What Your Friends Really Think About You.

henry-featuredTruth is, unless you’re a card-carrying masochist, you really, really don’t want to know what your friends think about you.

We don’t, do we?  Not when it comes right down to it.  We think we want to know the truth, but we exist in a survival bubble that whispers to us:  “Well, of course, I know what’s wrong with everyone else.  But…moi?'”

The impetus behind this article was a short throw-away article in the NYT addressing the fact that the writer had received an inadvertent e-mail…one of those REPLY-TO-ALL mistakes when they should have hit REPLY.  In this case, the e-mail was innocuous.  Apparently the writer isn’t terribly good with his money-making decisions, and his friends were having a good ole time, swapping anecdotes about him.  What was interesting, however, was how surprised and shocked he was considering his smarts and sensitivity in other matters.  He was completely blindsided by the fact that he, too, was in the category of Just Another Imperfect Schmuck, walking about upon a highly imperfect planet.  Yet reality is still very difficult for us to stomach.  We all joke self-deprecatingly about some of our cute foibles, but we don’t really expect others to notice them.  Truth is:  They do.  They really do!

The question that immediately comes to mind is:  If you really feel that way about me, how can you like me, tolerate me, want to hang with me, go out to dinner, play tennis, golf, shoot pool?  If I’m that odious, maybe we shouldn’t be friends…  That sort of conclusion is as dangerous as it is erroneous.

The truth is, and it’s heartening, is that everyone is so flawed, so imperfect, that if we shut the door to everyone who, talks too much, needs more Ban or Scope, thinks they’re an echelon above everyone else…I can go on for pages here, but you get the idea.  If we all slammed that door, then there’d be no one to talk to…except maybe those rare  individuals, who are absolutely faultless and perfect in every way.  And those rare individuals who believe this, are the biggest pains of all!  Perfection in a person is a myth, and no one even wants perfection, particularly in a friend.  Why?  It makes us feel bad about ourselves.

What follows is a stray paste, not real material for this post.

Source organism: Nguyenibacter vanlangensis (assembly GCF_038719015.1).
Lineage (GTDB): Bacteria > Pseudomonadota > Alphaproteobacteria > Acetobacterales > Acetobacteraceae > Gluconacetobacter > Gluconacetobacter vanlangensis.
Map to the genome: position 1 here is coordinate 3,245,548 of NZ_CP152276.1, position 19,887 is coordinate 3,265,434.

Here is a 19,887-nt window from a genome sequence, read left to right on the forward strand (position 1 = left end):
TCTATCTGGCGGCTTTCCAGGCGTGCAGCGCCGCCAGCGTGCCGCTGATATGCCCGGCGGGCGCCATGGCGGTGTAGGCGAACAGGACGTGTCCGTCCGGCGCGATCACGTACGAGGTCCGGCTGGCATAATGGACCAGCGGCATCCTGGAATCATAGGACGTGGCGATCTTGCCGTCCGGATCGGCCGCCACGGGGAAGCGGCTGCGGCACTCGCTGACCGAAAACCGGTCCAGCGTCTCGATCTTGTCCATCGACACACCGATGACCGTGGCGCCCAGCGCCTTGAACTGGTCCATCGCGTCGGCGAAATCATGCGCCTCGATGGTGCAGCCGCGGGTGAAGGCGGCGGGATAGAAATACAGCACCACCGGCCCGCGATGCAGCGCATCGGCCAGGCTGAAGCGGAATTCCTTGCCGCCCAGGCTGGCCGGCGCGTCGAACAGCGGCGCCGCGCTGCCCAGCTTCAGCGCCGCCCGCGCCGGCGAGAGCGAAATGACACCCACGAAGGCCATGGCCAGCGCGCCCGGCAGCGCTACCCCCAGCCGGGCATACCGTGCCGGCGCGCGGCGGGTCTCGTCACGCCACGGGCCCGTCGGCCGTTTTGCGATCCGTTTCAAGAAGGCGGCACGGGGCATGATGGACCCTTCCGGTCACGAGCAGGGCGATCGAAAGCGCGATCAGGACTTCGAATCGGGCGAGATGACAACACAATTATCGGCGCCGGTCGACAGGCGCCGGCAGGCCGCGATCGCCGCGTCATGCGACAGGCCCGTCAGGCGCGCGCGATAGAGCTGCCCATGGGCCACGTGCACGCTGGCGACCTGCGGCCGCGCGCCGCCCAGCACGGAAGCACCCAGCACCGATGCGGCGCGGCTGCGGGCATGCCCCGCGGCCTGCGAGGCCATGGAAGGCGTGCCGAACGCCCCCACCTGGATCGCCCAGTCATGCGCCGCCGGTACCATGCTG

I called my ascerbic British friend, Alfred, to address this conundrum and offered as a test sample to examine myself in particular for this article.  I explained the premise and then I began to lay out the annoying facts about myself as far as I’ve been able to glean.  I held nothing back and came up with a solid five or six failings.  Alfred’s response was  a long pregnant silence, followed by some snide, hysterical laughter.  He paused for a moment and then said,  “Oh…sorry ’bout that.  You were actually serious.”  It seems that I hadn’t even scratched the surface.  As a friend…and even more flawed than I am (other friends assure me of this)  Alfred refrained from giving me an alphabetical listing with subsets of my flaws.  He left them in the abstract, where they probably belong.

Truth is, I can’t handle the truth, at least not a big heaping shovelful of it.  I doubt that many people can.  Perhaps it isn’t so much our salient qualities that determine our friendship, but the hodgepodge of clay feet , warts, and imperfections we bring to the table.  As I’m sitting here at this very moment, trying to conjure up my imperfections, I’m drawing a blank.  Hey, wait a minute…  Sorry, I couldn’t resist the cheap shot, but it does give rise to some interesting questions.  Do we seek out friends because of their stellar qualities, or are we searching for people whose zigs match-up with our zags?

I’m thinking about Alfred now…Alfred the Brit, which makes me Henry the Yank.  Truth is, I almost never think of myself as a Yank, except when I’m around Alfred, and we needle each other mercilessly on that fact, plus the fact that he adds extra letters to the words like aluminum.  Alfred is an engineer, make that old-school British engineer, to my being a new-school hippy-dip, bohemian artist.  By all rights this odd amalgamation shouldn’t work, and yet it does…sort of.

The perfect corollary to this concept occurred last week.  A friend called me up to say that she had met someone, whom I just HAD to meet.  He’s a philo major, likes to banter, laugh and apparently he’s a pretty decent artist.  My friend assured me that we were positively guaranteed to hit it off.  Guess what:  The whole idea makes my skin crawl.  I don’t think I could stand being around him.   Vive le difference.


1 Response to "What Your Friends Really Think About You."

  1. Mimi Harvey says:

    Yes, it’s true that we really don’t know what our friends think of us.

    I’ve always wanted to be a “people pleaser” but now I don’t really care much about what people think of me or what they say about me. The greatest men and women throughout the ages have had many enemies. They weren’t afraid of sticking up for what they believe in and as a result, many were killed ie Christ Jesus, Ghandi, Joan of Arc, Martin Luther King Jr. , Jack Kennedy Bobby Kennedy and many others.

    I learned a very helpful quote . It is “What other people think of me is none of my business” It took me a while to get my mind around that but once I did it was tremendously freeing!

    I feel if a person tries to please everyone, he or she ends up pleasing no one. If you do or say things in order to “please people” or be popular , I think you’re making a big mistake.’

    As Shakespeare in his play “Hamlet” put it. “To thine own self be true and it follows as the night the day, thou canst not be false to any man” I interprete this as being true to one’s higher self, not true to one’s ego.

    Mimi , North Carolina

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